Human Population and the Environment
Urbanization is the movement of people from rural areas, such as country sides, to urban areas, such as cities. Cities like Los Angeles did not come to be the way it is simply overnight of course, urbanization is also the transformation of rural areas into urban ones. According to the text book, “When Europeans first settled in North America, the majority of the population consisted of farmers in rural areas. Today, approximately 79 percent of the U.S. population lives in cities” (Berg, Ch. 7.5). One more important distinction between rural and urban areas isn't how many people live there but how people make a living. Most people ...view middle of the document...
Age is also a factor of population size and urbanization. When people get old and retire they tend to move out of urban populations to live out their retirements and younger people move into the urban populations looking for those available jobs. In developing countries gender is also a factor. In the text book it states, “Cities in developing nations tend to have more males. In cities in Africa, for example, males migrate to the city in search of employment, whereas females tend to remain in the country and tend their farms and children. Cities in highly developed countries often have a higher ratio of females to males” (Berg, Ch. 7.5). Along with factors you have benefits and challenges with urbanization.
With the increasing population of urbanization, more land use is needed. With more land needed the suburbs need to push outward encroaching on wetlands, forests, fragmenting more wildlife habitats. “Portions of Chicago, Boston, New York City, and New Orleans, for example, are former wetlands” (Berg, Ch. 7.5). There are three major challenges to urbanization. One of the major challenges is called brownfields which are patches or areas of abandoned, vacant factories, warehouses, and residential sites that may be contaminated from past uses. Brownfields may not be able to be reused because of the contamination that may be there. The second major challenge to urbanization is the reliance on the automobile for transportation. Development is so spread out, having automobiles is a necessity to accomplish everyday chores. This dependence on motor vehicles as a primary means of transportation increases air pollution. According to Berg, “The high density of automobiles, factories, and commercial enterprises in urban areas causes a buildup of airborne emissions, including particulate matter (dust), sulfur oxides, carbon oxides, nitrogen oxides, and volatile organic compounds. Urban areas in developing nations have the worst air pollution in the world” (Visualizing Environmental Science, Ch. 7.5). According to an annual smog report run in 2004 in California, “The annual report concluded that about 159 million Americans, or 55 percent of the country, reside in 441 counties threatened by air that’s heavily polluted with ozone or tiny particles of soot, known as particle matter” (nbcnews.com, 2004). The third challenge is urban runoff or polluted water from the city. When it rains in the city the water picks up garbage, animal droppings, motor oil, lawn fertilizers, and heavy metals and brings it into rivers and streams. “In China, where population size is the biggest in the world and environmental destruction is proceeding due to the rapid economic growth and urbanization, there is a serious water pollution problem. Since 1949 water pollution caused by industrial wastewater has increased, and especially since the economic reform in the 1970s, pollution has escalated” (Banister 1998: 995).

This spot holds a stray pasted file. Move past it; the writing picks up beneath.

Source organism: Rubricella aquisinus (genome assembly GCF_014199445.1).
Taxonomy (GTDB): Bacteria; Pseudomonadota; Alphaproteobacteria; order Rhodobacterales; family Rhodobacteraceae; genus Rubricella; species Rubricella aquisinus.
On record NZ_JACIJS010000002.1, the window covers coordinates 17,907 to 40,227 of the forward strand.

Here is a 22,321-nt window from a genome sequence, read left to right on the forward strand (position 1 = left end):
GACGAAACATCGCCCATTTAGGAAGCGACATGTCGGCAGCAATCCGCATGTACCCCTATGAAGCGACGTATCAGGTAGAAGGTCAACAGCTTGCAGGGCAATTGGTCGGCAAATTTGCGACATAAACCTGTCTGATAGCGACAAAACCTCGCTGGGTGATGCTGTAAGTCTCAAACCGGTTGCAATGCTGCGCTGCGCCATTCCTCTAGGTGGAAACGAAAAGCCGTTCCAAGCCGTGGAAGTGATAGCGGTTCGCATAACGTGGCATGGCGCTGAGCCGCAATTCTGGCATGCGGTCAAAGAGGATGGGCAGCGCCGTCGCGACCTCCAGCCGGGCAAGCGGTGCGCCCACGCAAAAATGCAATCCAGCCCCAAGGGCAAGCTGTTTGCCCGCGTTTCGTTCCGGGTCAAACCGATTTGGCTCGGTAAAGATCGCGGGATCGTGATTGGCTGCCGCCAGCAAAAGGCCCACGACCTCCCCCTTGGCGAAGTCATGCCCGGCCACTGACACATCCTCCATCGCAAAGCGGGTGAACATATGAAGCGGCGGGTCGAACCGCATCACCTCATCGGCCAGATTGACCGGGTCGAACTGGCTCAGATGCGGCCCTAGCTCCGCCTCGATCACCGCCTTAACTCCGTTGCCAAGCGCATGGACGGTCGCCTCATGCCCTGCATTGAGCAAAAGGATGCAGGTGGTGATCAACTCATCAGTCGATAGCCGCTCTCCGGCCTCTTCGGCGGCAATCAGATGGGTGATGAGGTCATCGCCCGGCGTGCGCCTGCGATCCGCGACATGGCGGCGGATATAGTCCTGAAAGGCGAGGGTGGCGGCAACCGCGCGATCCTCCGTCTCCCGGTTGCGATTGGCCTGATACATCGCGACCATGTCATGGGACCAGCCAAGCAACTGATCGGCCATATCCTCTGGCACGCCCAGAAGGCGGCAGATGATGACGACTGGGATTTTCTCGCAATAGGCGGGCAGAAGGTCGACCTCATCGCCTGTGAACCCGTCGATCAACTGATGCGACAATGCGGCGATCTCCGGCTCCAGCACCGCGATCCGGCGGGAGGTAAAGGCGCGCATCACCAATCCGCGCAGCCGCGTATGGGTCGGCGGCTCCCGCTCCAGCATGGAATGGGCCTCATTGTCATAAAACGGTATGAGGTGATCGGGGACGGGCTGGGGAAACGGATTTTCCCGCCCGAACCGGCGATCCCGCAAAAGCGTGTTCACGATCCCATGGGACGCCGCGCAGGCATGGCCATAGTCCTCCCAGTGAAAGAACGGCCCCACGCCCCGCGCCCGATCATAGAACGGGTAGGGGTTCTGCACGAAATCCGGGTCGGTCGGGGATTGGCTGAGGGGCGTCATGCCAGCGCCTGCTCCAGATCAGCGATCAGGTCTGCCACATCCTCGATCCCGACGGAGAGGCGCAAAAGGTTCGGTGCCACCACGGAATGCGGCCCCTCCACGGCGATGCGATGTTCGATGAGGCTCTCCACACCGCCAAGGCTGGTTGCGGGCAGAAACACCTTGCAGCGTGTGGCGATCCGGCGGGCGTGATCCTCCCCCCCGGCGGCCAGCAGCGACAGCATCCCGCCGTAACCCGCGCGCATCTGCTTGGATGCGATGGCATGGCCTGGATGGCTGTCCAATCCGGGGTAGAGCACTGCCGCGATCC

Urbanization doesn’t only pose challenge however, there are...